The town with 30.000 citizens now is situated on the left bank of the River Ofatnto, a few kms from the Adriatic Sea; the northern part of Apulia was the antique Canusium. Remains from ceramic workshops verify that the town used to be a flourishing centre of vase-wrights while Greek vessels betraying the need of the natives appeared on market too. The culture of the town could be characterised with continuous interaction of Greek and native citizens. According to a local tradition, Diomedes founded it returning from Troy and Horatius called Canosa a bilingual town even after a three-century reign of the Romans. The habitat became a town in the 4th century AD. The best masters making red-figure vases in Tarentum sold their product well, while the still pouring Greek produce sols well too, in the second part of the century. In the end of the century apprentices of these masters founded workshops with greater production capacity.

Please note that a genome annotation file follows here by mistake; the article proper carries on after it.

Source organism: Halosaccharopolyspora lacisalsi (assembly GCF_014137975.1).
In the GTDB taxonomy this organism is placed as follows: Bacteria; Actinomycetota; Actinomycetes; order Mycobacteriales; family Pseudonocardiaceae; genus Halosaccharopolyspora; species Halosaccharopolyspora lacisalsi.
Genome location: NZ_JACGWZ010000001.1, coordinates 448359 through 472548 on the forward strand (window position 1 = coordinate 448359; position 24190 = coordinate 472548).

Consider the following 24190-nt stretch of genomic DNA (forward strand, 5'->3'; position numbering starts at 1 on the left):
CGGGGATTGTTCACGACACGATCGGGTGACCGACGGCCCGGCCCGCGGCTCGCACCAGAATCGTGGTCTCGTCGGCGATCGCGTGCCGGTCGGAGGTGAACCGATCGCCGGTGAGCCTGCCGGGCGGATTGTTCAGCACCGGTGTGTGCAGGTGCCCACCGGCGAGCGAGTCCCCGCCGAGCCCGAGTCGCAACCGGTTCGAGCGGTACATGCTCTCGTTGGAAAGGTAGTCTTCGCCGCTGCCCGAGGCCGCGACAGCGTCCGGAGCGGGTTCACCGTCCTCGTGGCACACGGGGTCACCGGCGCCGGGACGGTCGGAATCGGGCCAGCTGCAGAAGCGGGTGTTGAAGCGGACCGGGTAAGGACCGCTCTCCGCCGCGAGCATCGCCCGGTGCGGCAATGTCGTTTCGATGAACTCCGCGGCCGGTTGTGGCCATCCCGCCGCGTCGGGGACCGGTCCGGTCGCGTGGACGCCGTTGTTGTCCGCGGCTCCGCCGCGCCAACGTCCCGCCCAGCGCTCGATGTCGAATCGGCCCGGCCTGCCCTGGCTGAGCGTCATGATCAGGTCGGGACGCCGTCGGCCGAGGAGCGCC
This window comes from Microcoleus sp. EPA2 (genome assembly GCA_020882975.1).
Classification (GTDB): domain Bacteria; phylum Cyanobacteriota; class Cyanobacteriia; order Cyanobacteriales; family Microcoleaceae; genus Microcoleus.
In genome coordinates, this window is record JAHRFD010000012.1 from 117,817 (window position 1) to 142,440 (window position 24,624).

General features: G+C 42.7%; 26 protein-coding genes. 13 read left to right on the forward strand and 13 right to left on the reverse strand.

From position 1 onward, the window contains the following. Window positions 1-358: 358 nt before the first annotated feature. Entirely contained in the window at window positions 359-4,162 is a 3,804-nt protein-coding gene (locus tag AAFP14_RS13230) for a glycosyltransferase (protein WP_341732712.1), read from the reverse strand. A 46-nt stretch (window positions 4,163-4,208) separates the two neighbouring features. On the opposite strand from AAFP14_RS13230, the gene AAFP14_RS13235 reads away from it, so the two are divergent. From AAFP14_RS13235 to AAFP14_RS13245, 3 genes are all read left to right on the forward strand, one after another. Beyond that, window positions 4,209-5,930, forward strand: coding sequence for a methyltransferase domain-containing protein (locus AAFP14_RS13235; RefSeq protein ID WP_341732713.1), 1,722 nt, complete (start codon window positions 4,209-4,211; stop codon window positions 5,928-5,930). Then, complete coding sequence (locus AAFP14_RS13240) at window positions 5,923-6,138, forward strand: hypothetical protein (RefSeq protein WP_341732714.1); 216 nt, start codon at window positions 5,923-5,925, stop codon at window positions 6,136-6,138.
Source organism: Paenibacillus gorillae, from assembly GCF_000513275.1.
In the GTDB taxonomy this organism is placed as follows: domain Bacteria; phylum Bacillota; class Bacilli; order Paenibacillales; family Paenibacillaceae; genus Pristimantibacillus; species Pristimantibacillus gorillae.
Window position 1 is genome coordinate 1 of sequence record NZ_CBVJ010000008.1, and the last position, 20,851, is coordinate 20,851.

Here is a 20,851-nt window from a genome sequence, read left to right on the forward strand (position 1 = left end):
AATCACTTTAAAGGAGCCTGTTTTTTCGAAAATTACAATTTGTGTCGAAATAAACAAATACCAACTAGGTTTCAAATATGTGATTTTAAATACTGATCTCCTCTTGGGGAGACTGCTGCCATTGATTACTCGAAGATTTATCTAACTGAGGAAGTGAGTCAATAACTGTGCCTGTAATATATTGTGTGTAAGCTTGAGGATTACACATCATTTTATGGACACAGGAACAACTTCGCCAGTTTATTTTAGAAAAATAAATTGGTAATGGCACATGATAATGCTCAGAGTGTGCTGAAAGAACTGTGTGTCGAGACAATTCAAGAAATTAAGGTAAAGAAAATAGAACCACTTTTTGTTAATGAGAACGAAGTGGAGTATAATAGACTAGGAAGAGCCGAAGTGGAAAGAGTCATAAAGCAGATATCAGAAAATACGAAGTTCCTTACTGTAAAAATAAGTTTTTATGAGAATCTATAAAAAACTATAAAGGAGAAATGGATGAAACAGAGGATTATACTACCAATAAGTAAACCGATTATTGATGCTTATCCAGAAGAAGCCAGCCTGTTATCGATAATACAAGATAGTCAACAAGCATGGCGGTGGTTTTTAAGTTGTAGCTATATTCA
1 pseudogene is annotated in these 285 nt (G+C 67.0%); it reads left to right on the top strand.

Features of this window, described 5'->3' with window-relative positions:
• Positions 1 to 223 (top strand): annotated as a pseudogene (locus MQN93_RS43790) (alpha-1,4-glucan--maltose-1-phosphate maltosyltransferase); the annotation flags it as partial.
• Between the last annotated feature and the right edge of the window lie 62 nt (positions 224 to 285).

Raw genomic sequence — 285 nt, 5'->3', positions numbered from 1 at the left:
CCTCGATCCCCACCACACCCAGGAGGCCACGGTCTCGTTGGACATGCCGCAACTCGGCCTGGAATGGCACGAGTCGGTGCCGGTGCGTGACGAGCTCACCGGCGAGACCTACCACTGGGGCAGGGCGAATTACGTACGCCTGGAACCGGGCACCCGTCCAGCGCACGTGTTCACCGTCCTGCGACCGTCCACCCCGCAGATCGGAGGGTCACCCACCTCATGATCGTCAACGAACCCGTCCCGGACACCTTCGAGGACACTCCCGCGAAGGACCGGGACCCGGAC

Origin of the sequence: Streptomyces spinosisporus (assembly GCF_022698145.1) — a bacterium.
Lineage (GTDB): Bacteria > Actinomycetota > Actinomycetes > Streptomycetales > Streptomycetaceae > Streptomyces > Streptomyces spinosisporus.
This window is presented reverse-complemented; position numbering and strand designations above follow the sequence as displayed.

The new decorations were first applied in workshops that had formerly favoured the red-figure technique, as well as in workshops related to these. The very unique decoration on the vase now shown in Budapest belongs to the former. The form of the vase does not differ from that of the red-figure ones but the proportion does. However, the decoration is completely the opposite of that of the vases made in Athens: painting on brownish-red surface. It was apparently an experiment of the later popular ‘polychrom’ decoration made in a workshop in Tarentum. Based on the decoration, the vase was most possibly made by followers of the most significant master of Tarentum, the painter Dareios. During the time it was made, around 320-280, voluta-craters disappeared completely from Tarentum and its region. In workshops in Canose-Daunia it was solely used at burials to accompany the deceased shown by the hole at the bottom of the vase, just as the case with the vase shown in Budapest. The interpretation of the decoration should also be considered based on the vase's funeral role.